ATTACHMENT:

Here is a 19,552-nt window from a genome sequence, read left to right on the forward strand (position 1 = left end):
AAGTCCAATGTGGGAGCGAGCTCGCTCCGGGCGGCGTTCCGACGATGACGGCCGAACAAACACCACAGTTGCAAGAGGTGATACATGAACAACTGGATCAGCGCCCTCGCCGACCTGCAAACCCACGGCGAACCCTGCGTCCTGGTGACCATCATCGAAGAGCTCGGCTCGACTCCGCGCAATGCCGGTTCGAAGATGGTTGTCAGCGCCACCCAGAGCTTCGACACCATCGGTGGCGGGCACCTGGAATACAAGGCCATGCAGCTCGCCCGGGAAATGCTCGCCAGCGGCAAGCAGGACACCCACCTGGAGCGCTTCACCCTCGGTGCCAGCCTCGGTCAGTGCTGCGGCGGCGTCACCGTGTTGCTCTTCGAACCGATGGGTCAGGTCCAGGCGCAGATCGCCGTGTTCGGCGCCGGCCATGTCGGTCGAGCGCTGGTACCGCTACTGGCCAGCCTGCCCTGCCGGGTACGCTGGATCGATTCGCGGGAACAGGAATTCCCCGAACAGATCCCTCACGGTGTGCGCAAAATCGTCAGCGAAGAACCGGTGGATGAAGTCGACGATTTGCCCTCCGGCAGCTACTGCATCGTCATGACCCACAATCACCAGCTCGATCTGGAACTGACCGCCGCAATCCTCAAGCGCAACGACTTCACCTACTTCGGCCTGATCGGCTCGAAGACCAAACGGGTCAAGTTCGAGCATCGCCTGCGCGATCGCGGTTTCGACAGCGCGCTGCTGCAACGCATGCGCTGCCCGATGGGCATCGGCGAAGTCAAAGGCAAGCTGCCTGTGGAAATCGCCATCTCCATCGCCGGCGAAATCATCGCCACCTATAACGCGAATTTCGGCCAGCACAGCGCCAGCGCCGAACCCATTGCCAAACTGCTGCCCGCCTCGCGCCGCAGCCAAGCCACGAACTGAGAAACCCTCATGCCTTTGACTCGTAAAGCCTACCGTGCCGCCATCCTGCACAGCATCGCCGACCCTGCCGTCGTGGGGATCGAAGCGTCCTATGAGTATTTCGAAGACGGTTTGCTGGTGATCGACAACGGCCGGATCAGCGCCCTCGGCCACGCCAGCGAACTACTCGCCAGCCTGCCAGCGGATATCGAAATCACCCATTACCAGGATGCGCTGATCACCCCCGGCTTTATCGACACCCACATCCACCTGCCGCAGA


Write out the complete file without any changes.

Here is a 19,552-nt window from a genome sequence, read left to right on the forward strand (position 1 = left end):
AAGTCCAATGTGGGAGCGAGCTCGCTCCGGGCGGCGTTCCGACGATGACGGCCGAACAAACACCACAGTTGCAAGAGGTGATACATGAACAACTGGATCAGCGCCCTCGCCGACCTGCAAACCCACGGCGAACCCTGCGTCCTGGTGACCATCATCGAAGAGCTCGGCTCGACTCCGCGCAATGCCGGTTCGAAGATGGTTGTCAGCGCCACCCAGAGCTTCGACACCATCGGTGGCGGGCACCTGGAATACAAGGCCATGCAGCTCGCCCGGGAAATGCTCGCCAGCGGCAAGCAGGACACCCACCTGGAGCGCTTCACCCTCGGTGCCAGCCTCGGTCAGTGCTGCGGCGGCGTCACCGTGTTGCTCTTCGAACCGATGGGTCAGGTCCAGGCGCAGATCGCCGTGTTCGGCGCCGGCCATGTCGGTCGAGCGCTGGTACCGCTACTGGCCAGCCTGCCCTGCCGGGTACGCTGGATCGATTCGCGGGAACAGGAATTCCCCGAACAGATCCCTCACGGTGTGCGCAAAATCGTCAGCGAAGAACCGGTGGATGAAGTCGACGATTTGCCCTCCGGCAGCTACTGCATCGTCATGACCCACAATCACCAGCTCGATCTGGAACTGACCGCCGCAATCCTCAAGCGCAACGACTTCACCTACTTCGGCCTGATCGGCTCGAAGACCAAACGGGTCAAGTTCGAGCATCGCCTGCGCGATCGCGGTTTCGACAGCGCGCTGCTGCAACGCATGCGCTGCCCGATGGGCATCGGCGAAGTCAAAGGCAAGCTGCCTGTGGAAATCGCCATCTCCATCGCCGGCGAAATCATCGCCACCTATAACGCGAATTTCGGCCAGCACAGCGCCAGCGCCGAACCCATTGCCAAACTGCTGCCCGCCTCGCGCCGCAGCCAAGCCACGAACTGAGAAACCCTCATGCCTTTGACTCGTAAAGCCTACCGTGCCGCCATCCTGCACAGCATCGCCGACCCTGCCGTCGTGGGGATCGAAGCGTCCTATGAGTATTTCGAAGACGGTTTGCTGGTGATCGACAACGGCCGGATCAGCGCCCTCGGCCACGCCAGCGAACTACTCGCCAGCCTGCCAGCGGATATCGAAATCACCCATTACCAGGATGCGCTGATCACCCCCGGCTTTATCGACACCCACATCCACCTGCCGCAGA